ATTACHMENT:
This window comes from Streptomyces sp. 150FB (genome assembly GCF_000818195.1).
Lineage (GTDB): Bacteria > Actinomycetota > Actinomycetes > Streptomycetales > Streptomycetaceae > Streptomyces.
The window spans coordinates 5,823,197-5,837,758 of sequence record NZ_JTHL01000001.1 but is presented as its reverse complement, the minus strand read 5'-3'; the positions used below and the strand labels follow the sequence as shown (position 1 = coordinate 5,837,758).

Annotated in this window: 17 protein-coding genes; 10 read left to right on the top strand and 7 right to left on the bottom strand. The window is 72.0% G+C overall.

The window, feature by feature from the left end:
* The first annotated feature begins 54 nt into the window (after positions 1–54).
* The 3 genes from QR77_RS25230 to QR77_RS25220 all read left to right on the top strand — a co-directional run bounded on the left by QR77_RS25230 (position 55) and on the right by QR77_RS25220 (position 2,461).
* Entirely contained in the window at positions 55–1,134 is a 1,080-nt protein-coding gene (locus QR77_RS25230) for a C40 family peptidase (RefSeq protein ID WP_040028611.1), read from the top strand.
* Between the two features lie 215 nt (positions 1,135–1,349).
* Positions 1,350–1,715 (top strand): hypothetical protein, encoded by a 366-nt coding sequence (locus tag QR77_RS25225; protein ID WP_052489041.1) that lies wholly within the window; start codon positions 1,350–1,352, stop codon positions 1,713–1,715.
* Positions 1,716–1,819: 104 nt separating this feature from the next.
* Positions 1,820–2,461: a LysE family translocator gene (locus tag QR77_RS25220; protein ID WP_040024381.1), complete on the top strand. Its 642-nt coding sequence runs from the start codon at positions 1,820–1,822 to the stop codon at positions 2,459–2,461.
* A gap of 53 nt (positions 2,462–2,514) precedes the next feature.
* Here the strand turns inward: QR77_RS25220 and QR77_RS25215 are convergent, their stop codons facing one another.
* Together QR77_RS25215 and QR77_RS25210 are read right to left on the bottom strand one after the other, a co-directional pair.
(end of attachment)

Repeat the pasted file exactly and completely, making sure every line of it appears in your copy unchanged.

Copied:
This window comes from Streptomyces sp. 150FB (genome assembly GCF_000818195.1).
Lineage (GTDB): Bacteria > Actinomycetota > Actinomycetes > Streptomycetales > Streptomycetaceae > Streptomyces.
The window spans coordinates 5,823,197-5,837,758 of sequence record NZ_JTHL01000001.1 but is presented as its reverse complement, the minus strand read 5'-3'; the positions used below and the strand labels follow the sequence as shown (position 1 = coordinate 5,837,758).

Annotated in this window: 17 protein-coding genes; 10 read left to right on the top strand and 7 right to left on the bottom strand. The window is 72.0% G+C overall.

The window, feature by feature from the left end:
* The first annotated feature begins 54 nt into the window (after positions 1–54).
* The 3 genes from QR77_RS25230 to QR77_RS25220 all read left to right on the top strand — a co-directional run bounded on the left by QR77_RS25230 (position 55) and on the right by QR77_RS25220 (position 2,461).
* Entirely contained in the window at positions 55–1,134 is a 1,080-nt protein-coding gene (locus QR77_RS25230) for a C40 family peptidase (RefSeq protein ID WP_040028611.1), read from the top strand.
* Between the two features lie 215 nt (positions 1,135–1,349).
* Positions 1,350–1,715 (top strand): hypothetical protein, encoded by a 366-nt coding sequence (locus tag QR77_RS25225; protein ID WP_052489041.1) that lies wholly within the window; start codon positions 1,350–1,352, stop codon positions 1,713–1,715.
* Positions 1,716–1,819: 104 nt separating this feature from the next.
* Positions 1,820–2,461: a LysE family translocator gene (locus tag QR77_RS25220; protein ID WP_040024381.1), complete on the top strand. Its 642-nt coding sequence runs from the start codon at positions 1,820–1,822 to the stop codon at positions 2,459–2,461.
* A gap of 53 nt (positions 2,462–2,514) precedes the next feature.
* Here the strand turns inward: QR77_RS25220 and QR77_RS25215 are convergent, their stop codons facing one another.
* Together QR77_RS25215 and QR77_RS25210 are read right to left on the bottom strand one after the other, a co-directional pair.